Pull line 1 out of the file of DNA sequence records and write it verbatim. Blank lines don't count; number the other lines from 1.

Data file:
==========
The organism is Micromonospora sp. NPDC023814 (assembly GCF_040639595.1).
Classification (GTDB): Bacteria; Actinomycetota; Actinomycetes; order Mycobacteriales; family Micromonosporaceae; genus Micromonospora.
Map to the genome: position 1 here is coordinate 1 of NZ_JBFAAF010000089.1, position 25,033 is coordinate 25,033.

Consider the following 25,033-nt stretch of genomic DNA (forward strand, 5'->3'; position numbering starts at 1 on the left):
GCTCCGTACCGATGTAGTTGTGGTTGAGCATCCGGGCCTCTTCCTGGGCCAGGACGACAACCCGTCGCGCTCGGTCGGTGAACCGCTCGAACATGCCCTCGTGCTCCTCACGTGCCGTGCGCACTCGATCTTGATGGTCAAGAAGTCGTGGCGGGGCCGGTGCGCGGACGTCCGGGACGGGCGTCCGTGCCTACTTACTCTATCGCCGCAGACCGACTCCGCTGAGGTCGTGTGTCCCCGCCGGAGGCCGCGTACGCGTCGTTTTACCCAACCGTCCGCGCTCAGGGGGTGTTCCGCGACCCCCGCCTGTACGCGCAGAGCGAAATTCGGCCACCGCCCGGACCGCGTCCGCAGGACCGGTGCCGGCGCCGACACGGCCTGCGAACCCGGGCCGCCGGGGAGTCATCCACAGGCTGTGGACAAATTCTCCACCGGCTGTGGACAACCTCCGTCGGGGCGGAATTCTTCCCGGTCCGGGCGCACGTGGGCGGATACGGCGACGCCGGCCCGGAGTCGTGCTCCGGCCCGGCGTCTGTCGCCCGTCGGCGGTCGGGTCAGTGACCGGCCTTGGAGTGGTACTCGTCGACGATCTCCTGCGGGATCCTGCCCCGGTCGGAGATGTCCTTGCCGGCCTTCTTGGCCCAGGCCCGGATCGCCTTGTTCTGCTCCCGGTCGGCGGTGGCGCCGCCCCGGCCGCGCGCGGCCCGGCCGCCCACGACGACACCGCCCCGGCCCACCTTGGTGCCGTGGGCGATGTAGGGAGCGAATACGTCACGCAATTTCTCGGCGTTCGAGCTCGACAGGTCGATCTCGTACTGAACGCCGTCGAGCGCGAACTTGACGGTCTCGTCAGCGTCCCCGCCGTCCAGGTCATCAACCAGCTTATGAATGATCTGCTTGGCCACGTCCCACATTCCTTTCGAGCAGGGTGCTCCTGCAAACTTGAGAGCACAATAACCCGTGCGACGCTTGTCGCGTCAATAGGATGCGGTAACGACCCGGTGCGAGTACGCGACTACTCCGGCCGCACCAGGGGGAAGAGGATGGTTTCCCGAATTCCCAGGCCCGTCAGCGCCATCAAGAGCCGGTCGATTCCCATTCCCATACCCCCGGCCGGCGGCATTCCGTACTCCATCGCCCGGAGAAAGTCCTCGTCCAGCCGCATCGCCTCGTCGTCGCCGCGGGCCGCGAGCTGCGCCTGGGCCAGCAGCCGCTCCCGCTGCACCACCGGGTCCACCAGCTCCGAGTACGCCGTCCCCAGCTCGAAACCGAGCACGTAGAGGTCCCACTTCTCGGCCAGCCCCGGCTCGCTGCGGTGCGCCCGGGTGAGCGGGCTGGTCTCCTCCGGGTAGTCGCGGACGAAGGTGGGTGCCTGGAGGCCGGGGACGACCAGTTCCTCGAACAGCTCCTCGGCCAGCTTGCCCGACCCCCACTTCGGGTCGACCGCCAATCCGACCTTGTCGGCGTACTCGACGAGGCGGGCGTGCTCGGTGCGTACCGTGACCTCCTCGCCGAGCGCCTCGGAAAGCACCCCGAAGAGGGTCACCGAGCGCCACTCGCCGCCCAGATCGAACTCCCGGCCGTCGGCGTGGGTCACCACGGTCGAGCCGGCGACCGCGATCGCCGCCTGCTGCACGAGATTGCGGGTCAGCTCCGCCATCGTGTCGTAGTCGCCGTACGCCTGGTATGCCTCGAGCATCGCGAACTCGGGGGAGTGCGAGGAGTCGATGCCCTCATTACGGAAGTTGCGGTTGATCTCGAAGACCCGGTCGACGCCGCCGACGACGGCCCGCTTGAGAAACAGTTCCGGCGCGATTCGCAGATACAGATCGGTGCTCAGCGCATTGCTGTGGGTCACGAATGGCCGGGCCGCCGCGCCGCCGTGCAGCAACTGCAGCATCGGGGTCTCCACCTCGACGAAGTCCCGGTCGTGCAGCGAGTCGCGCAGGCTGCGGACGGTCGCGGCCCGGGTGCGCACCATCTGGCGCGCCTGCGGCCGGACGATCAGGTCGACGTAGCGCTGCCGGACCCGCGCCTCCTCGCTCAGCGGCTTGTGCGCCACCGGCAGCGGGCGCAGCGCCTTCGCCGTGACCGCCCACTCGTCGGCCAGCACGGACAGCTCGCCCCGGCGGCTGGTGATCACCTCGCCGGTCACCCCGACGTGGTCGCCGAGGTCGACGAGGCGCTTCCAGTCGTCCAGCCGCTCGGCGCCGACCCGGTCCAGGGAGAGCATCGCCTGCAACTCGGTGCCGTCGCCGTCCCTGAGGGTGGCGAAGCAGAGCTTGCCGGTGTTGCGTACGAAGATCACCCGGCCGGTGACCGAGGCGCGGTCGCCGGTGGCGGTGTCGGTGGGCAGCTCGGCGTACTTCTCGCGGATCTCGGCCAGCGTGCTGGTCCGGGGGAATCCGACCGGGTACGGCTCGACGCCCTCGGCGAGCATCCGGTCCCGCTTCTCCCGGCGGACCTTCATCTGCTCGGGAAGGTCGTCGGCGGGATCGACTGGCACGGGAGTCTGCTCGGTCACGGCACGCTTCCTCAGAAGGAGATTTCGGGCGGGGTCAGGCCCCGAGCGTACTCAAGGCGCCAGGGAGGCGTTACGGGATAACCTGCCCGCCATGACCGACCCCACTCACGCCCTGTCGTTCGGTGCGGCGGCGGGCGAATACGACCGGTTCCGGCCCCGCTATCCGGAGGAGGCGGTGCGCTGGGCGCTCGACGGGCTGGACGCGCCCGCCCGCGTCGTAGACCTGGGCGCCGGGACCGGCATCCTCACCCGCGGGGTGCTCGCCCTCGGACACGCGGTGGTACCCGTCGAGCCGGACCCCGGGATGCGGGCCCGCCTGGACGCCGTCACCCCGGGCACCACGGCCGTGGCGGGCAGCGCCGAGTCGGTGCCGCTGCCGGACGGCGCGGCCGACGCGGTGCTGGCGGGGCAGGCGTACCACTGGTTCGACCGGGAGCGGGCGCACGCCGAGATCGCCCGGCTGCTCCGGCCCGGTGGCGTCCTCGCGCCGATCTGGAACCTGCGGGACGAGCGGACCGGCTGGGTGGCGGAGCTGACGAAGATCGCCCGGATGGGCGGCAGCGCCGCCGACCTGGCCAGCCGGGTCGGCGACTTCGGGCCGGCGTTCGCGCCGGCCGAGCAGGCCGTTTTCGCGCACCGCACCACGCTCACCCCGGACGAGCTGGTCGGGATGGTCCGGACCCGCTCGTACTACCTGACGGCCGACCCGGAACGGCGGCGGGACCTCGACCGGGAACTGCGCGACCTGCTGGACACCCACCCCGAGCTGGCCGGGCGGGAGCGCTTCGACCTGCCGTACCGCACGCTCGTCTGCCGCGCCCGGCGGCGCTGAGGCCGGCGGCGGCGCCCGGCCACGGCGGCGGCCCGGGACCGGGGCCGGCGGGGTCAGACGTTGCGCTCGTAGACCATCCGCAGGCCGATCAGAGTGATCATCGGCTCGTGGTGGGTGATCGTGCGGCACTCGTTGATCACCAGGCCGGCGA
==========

The organism is Micromonospora sp. NPDC023814 (assembly GCF_040639595.1).